However, sharing addicts hardly gain a sense of self-worth in the process. On the contrary, they tend to have a stronger sense of anxiety and drifting. Competition at work, stress in life, and emotional troubles are inevitable for anyone, but, as narcissists, they try their best to avoid self-reflection and have a strong fear of exploring their inner selves. They are unwilling to face the reality, so they think that online photo-sharing is a good way to cover up their difficulties. They dress up as successful people and get a sense of superiority by using the audience as an analogue.


However, such an understanding does not come from confidence. With modified photos, they pretend to live like aristocrats on the outside, but deep inside, they have to face real-life suffering. Their performances are marked by schizophrenia.


It is worth noting that there is a big difference between occasional photo-sharing on the internet and sharing addiction. It is normal to occasionally post photos and expect to be lauded, which is a justifiable need for social validation. In contrast, sharing addiction is a kind of greedy “monologue” that constantly demands praise from society, which leads to the spread of online narcissism culture.

 

Conclusion
Nowadays, sharing addicts ride on the convenience of internet technology to promote narcissistic culture by means of self-re-creation. Online photo-sharing and “teasing” are important sources of online and mass culture. To some extent, “teasing”—a Chinese term for expressing discontent— represents dissatisfaction with society or others, whereas photo-sharing mainly brings out the good side of oneself.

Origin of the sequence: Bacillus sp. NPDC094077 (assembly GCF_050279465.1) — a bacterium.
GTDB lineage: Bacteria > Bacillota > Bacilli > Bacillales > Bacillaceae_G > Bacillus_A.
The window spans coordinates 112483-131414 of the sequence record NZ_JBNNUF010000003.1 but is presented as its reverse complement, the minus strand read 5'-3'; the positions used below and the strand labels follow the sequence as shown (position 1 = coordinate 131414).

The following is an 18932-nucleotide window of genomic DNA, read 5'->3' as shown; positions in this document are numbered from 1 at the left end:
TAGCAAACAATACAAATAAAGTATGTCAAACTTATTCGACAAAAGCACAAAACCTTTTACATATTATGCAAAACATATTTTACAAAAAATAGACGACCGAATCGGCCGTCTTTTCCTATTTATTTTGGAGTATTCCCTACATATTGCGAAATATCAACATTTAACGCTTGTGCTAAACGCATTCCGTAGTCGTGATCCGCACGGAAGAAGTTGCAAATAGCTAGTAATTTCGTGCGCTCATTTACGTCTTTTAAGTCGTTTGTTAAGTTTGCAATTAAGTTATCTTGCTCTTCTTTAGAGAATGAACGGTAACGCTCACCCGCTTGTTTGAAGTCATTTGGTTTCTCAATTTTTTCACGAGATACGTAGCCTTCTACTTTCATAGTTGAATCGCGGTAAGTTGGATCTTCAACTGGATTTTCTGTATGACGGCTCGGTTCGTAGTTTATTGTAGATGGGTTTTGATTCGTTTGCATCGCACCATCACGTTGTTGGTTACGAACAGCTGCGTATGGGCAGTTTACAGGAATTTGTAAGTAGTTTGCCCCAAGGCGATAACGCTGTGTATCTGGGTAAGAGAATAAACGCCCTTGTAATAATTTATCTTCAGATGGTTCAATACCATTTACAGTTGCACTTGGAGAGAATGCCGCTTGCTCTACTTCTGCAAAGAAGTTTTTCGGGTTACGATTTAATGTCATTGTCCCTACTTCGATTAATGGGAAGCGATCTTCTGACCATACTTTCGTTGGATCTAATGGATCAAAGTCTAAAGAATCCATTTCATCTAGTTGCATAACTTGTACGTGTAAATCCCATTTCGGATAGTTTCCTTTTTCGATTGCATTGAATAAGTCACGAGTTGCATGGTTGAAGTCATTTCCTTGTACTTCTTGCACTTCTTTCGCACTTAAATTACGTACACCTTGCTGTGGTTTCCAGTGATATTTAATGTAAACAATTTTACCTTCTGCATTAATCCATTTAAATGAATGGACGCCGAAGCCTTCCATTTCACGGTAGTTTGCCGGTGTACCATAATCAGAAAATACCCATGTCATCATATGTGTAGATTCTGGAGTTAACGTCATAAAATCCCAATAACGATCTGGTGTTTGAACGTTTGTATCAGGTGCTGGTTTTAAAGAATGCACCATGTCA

As most sharing addicts display their photos on social media and the narcissistic culture they spread rarely directly endangers the public interest, society is quite tolerant. However, the widespread popularity of such narcissistic culture has great harm to personal physical and mental health.
Such excessive attention toward an unreal self misleads values, which leads to confusion in self-cognition and the blind pursuit of vanity, eventually causing a loss of identity and even a split personality.


At the same time, sharing addicts are indifferent to others and social affairs, and lack basic communication skills and humanistic spirit, which have a great negative impact on social atmosphere.
Therefore, we should pay close attention to the narcissistic culture engendered by sharing addiction. Through psychological counseling and value guidance, we should help sharing addicts realize the harm of narcissism, find the inner gyroscope and return to the correct track of self-awareness.


Facing the spread of narcissism, we should locate its roots in cultural and psychological perspectives, identify its social harm, fight against a hypocritical view of fame, and uphold the correct outlook on online consumption, reputation, friendship and values, thus promoting a healthy cyberspace.

 

Jiang Jianguo is a professor from the School of Journalism and Communication at South China University of Technology.

 

(edited by YANG XUE)